In this chapter we provide a general overview of Pancreas Retrieval for both Whole Organ and Islet Cell Transplantation, but it should be noted that there are clear overlaps in this process for both whole organ and cellular transplantation. As such the way the processes are performed can be utilized for retrieval for either type of subsequent transplant. Overall, we have seen significant improvements to pancreas transplantation results, in particular in the islet cell arena, due to the significant research undertaken to improve graft outcomes by improving donor selection and organ procurement and preservation [9]. On the recipient side we have also further improved outcomes with changes to the transplant and to the pharmacological treatment of recipients such as newer focused monoclonal immunosuppressive strategies that better control graft rejection [9].

This chapter focuses on the optimal process for deceased donor pancreas retrieval and its role in maximizing graft function and survival. However, with a great number of processes to outline, only the major ones will be covered in this chapter. In particular, we will emphasize major improvements in donor selection, surgical retrieval techniques, pancreas retrieval in the context of multi-organ donors, back-table preparation of the pancreas, perfusion fluid types, and future perspectives including the utilization of technologies such as machine perfusion and persufflation. These factors will be discussed in the context of improved outcomes to the engraftment, function and survival of the transplants. It is also acknowledged that there remains the ongoing need for further improvements to both whole organ and islet cell transplantation, however both techniques clearly offer safe and achievable therapeutic options for the ever-expanding number of patients suffering from T1D [10].


2. Historical timeline

The original retrieval processes of the modern era were initially developed for and used in kidney only retrieval surgery. As per Figure 1 the procedure first introduced in 1963 utilized cold lactated Ringer’s or low-molecular-weight dextran solutions infused directly into the renal artery of the retrieved kidneys, performed only after their removal from the donor [11]. These were the beginnings of modern donor retrieval but they were less than ideal techniques due to the time taken to perfuse the organs, and therefore a number of more active and by far more effective methods of perfusion and cooling of organs were subsequently developed in order to minimize ischemic insult and subsequent damage to organs. These techniques were based upon the concepts from cardiothoracic surgery, involving active patient cooling during procedures to prevent ischemic damage [12, 13]. The transplant fraternity quickly adopted these intravascular perfusion-related cooling techniques, which were standardly utilized as a first step in the preservation of all whole-organ grafts. The currently accepted modern cadaveric donor procedure is performed using some basal form of the ex situ techniques developed and performed in the mid to late 60’s by Starzl and colleagues [14] for not only kidneys but also incorporating the pancreas and liver. Further refinements saw the perfusion and addition of heparin to the perfusate solutions and also the donor. Ensuring removal of blood by ex situ perfusion as described by Belzer et al. [15] resulted in improved but only satisfactory kidney preservation of several days. However, this technique was eventually abandoned in most kidney transplant centers when it was learned that the quality of 2-day preservation was no better than with the simpler “iced slush” methods [16].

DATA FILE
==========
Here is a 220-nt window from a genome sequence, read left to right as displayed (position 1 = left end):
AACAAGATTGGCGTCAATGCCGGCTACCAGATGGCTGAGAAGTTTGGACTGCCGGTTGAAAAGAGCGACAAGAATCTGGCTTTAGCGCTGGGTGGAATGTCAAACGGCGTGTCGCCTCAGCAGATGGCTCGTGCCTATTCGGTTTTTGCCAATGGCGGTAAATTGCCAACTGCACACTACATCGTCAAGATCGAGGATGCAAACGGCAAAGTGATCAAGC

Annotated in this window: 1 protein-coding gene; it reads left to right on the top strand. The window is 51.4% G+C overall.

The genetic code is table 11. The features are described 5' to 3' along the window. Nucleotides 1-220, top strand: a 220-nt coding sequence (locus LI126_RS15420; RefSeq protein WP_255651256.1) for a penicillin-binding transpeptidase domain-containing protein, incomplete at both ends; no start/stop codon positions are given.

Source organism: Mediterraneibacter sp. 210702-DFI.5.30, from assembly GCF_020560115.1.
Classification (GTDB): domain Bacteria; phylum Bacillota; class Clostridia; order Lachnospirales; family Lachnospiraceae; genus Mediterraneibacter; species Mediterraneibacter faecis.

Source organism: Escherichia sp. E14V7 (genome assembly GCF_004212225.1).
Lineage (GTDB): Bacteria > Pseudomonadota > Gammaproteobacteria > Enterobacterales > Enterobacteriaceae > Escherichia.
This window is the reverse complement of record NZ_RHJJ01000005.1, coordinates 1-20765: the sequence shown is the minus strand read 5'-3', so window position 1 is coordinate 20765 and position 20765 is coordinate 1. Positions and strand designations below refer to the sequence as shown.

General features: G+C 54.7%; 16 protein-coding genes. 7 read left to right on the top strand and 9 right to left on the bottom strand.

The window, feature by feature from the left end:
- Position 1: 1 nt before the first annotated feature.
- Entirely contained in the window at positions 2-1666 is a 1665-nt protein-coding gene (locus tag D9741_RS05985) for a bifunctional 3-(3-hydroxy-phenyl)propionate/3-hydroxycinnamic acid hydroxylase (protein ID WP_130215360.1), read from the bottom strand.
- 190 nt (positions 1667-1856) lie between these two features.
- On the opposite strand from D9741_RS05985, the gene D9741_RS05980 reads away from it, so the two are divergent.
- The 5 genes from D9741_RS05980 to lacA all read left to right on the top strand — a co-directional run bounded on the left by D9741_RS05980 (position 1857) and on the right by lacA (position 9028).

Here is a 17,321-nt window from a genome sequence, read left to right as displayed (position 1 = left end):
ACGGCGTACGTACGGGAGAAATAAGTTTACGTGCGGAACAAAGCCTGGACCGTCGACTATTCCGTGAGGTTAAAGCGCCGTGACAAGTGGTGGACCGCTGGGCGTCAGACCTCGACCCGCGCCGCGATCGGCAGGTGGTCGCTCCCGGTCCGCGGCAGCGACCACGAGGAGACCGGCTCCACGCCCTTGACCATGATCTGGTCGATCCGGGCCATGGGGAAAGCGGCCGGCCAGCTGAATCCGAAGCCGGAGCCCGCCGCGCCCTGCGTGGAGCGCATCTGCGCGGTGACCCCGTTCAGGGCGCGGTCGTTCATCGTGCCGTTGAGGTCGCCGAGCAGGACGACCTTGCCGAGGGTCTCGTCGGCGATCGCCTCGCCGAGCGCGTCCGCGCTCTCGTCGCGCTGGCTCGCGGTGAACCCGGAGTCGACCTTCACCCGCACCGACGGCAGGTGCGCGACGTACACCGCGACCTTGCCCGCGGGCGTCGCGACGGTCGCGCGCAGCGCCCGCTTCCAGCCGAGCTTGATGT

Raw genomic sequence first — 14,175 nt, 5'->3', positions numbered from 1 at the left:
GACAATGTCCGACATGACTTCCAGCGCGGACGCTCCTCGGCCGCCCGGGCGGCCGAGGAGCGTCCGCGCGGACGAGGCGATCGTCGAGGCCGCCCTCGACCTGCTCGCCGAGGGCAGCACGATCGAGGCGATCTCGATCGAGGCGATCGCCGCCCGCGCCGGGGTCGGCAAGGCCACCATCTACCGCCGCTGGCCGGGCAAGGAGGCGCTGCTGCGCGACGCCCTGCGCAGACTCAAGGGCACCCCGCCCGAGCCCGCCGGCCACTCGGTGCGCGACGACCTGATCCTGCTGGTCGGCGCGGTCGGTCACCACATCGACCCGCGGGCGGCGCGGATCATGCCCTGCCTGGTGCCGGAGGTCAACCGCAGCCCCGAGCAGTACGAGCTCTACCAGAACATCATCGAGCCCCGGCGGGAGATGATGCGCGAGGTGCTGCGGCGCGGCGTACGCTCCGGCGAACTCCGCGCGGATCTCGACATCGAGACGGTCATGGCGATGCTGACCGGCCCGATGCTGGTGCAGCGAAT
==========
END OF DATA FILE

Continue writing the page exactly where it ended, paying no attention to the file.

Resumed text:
Figure 1.

A time line in the significant development of transplantation over the years with focus on the techniques used for whole pancreas and islet cell transplantation.

The underpinning method of iced slush for shipping was based around experimental work on kidneys [17]. This research and practice focused on perfusion fluids of differing intracellular and extracellular fluids consisting of electrolytes with varying osmotic and oncotic effects that were infused into the allograft before placing it in a cold storage container. Collins and colleagues developed a relatively simple technique (infusion of mannitol, phenoxybenzamine, and their Collins perfusate) providing good preservation in kidneys stored for up to 30 hours [17]. Other perfusates, such as Ringer’s lactate and 10% invert-sugar solutions, gave inferior results. The new perfusate solution and technique extended the time of simple ice storage from 12 hours to 30 hours. Continuous hypothermic perfusion saw further additions by Ackerman and Snell [18] and Merkel, Jonasson, and Bergan [19] who following many organ donor studies developed the widely accepted and much more simplified core cooling. These utilized cold perfusion solutions with the infusion of the fluids being performed directly to the vascular bed of all the organs via the distal aorta and demonstrated significant improvement for the pancreas but they were still less than ideal for this most sensitive organ. However, the development of these techniques used throughout the 70’s meant that organs could generally be removed without causing issues when retrieving multiple organs, which included the liver and sometimes pancreas. Kidney preservation became more feasible along with the other abdominal organs seeing times of 1 to 2 days, long enough to allow tissue matching and sharing of organs between hospital units even interstate or in Europe between countries. However, these were purely focused still on the kidneys rather than the other abdominal organs and as such a number of groups undertook experiments focusing on other organs including the pancreas and liver; landmark papers included those by Benichou et al. [20], using the Collins-Terasaki solution, and de Gruyl et al. [21] using cryoprecipitated plasma perfusion preservation of duct-ligated pancreatic allografts, along with Wall et al. [22] using similar plasma-like solution. This led directly to great improvements in pancreas and liver preservation and allowed organ sharing amongst transplant centers, although the preservation period was still limited to less than 8 hours.